The area of defamation is also one causing McInnes concern: “Since George Galloway won his Ł150,000 from The Daily Telegraph there is much more libel activity in England, and I am sure that will spread to Scotland. The English courts are now saying that you can get more from a libel action than you would if you were rendered paraplegic in a car crash. I don’t particularly like the sound of that.
From a Scottish perspective though McInnes does feel that the Scottish Courts are getting their act together in the area of contempt.
“The Scots Law of Contempt has got better. It has always been very rigid, and they have never had any difficulty in doing journalists and editors in what really is a criminal sanction. I am still amazed with what the English get away with. On the whole the law of contempt has relaxed quite a lot recently.
As a media organisation, getting TV cameras into Scottish courts is also high on McInnes’ agenda: “The difficulty is getting the legal consents from everybody, and I hope there will be liberalisation there. In a world where so many people get their news from the TV, then there is a limit to how much information a reporter standing outside a court building can realistically offer viewers.
“I suppose the other issue we face is trying to get hold of court productions and evidence after a trial has finished. English media lawyers are working on a protocol with the courts to do this. Obviously we wouldn’t want everything as some things are inappropriate, but here there isn’t even a right to get an indictment from a Sheriff Clerk, which makes it very difficult to follow and report a case if you can’t get access to the information you need to report a high profile case to the public.
So, what of the future? McInnes appears extremely happy in her position and, with the BBC’s move to its new Pacific Quay premises in around two years’ time, a degree of change is on the cards for McInnes. She concluded: “I am not really one of these five-year plan people. I would like to go on living as balanced a professional life as I do now. I want to go on thinking of work as a satisfying part of my life rather than continually striving to become a managing partner of a private firm by the time I am 40.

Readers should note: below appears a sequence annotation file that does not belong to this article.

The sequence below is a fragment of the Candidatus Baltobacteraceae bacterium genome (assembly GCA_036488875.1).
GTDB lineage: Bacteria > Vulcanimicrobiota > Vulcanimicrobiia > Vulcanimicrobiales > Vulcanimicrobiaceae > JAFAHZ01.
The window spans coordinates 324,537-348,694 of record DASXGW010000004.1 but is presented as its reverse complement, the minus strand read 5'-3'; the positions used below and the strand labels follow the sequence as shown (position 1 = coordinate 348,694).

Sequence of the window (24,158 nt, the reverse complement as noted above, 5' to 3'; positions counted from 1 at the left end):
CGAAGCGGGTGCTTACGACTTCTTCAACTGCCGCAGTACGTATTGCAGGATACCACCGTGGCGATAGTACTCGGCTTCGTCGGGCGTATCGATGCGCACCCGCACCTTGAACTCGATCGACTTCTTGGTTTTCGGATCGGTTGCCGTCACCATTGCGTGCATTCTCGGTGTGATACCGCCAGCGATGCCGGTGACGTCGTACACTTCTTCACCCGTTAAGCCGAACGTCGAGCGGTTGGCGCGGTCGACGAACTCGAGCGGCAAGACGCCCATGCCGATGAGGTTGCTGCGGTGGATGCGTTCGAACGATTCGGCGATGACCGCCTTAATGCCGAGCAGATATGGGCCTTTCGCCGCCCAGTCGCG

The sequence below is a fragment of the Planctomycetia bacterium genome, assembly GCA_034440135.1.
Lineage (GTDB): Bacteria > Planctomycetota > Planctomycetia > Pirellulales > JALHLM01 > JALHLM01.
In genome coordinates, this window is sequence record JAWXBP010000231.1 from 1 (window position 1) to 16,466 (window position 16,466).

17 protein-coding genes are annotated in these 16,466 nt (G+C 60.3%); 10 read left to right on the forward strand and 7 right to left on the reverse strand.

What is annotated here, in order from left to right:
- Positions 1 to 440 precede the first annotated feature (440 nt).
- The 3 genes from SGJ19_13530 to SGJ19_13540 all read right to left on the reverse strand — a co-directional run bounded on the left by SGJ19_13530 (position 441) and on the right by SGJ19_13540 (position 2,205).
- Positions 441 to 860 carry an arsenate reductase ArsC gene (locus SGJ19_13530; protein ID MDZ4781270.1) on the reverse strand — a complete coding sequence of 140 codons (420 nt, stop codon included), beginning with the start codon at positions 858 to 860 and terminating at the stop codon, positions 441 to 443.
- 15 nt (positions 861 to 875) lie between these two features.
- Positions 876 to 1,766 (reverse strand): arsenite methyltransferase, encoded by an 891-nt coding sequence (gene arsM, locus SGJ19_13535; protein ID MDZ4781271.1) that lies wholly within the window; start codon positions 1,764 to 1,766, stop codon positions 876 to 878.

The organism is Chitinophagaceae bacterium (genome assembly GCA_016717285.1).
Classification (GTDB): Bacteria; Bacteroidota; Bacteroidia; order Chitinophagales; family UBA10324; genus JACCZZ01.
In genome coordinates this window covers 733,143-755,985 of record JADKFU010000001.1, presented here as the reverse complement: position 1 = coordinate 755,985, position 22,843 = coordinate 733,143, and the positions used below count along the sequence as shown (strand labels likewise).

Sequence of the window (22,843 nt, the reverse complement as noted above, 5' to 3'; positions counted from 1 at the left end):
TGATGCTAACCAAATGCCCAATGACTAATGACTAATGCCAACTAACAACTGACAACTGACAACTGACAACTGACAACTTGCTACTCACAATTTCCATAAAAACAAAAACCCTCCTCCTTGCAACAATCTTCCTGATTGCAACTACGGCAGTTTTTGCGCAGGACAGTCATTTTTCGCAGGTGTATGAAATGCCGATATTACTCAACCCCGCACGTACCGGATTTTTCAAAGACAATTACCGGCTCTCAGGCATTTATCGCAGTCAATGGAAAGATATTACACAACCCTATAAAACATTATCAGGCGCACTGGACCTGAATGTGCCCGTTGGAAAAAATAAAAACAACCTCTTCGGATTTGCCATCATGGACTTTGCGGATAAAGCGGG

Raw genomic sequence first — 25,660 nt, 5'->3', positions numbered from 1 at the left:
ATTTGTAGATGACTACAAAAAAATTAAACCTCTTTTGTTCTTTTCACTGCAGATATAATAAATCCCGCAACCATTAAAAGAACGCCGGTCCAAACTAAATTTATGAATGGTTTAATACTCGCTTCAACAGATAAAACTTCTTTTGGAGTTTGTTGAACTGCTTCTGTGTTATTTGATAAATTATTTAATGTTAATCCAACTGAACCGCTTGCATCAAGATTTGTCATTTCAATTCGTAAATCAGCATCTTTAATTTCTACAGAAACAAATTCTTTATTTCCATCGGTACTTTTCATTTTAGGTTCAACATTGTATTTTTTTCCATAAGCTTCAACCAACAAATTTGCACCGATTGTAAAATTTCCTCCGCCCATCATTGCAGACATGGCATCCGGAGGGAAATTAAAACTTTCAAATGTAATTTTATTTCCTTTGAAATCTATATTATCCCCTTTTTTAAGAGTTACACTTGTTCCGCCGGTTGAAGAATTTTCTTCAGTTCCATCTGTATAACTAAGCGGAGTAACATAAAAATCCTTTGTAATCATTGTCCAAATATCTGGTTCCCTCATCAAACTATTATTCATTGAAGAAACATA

“If I can feel that I am in some small way contributing to the important work that the BBC does, then I am happy.
EMAIL TO BBC PANORAMA: email@example.com
Attention of Samatha Poling
We have been given information that you have been working on a Panorama program that relates to the Law Society of Scotland .Our group have many victims who over the years have made attempts to contact the BBC to have this exposed to no avail.Now like Jimmy Savile we are well aware that the BBC have been protecting criminals and paedo's for many years, but the crimes of the Law Society even make Savile's crimes pale yet NOTHING has ever been done by the BBC to expose this.
We also know that the likes of lawyer and Law Society of Scotland plant Rosalind McInnes and others operate as media lawyers for the BBC.We are also aware they are spies reporting back about any issues that may impact on their mass thieving of their victims into the Łtrillions. So we ask you to comment on WHY this program has seemingly died a death and no doubt like Savile will
be buried with the rest of his crimes against children.
Also there is no doubt lawyers helped protect Savile to carry out those crimes by also protecting his back. We have made many requests to the BBC using FOI legislation and have been appalled at the secretive way they can avoid scrutiny by suggesting FOI can be undermined using the excuse program making is not covered by Freedom of Information laws. Since then the Savile revelations prove secrecy within the BBC has hidden the most vile abuses carried out on BBC premises with the nod and wink from senior establishment figures.
The BBC are now under enormous pressure to ACT on reports from their viewers particularly regarding issues that have been buried by Law Society informants. We ask that you respond prior to taking any further action on this matter.
Samatha Poling BBC Panorama
Rosalind McInnes book Scots Law for Journalists
Rosalind McInnes Legal personality of the Year 2005
Alistair Bonnington solicitor/advocate representing BBC Scotland in High Court
BBC Scotland trebles the number of lawyers on its books (They are all being paid by BBC licence payers money to subvert
exposures of vast criminality)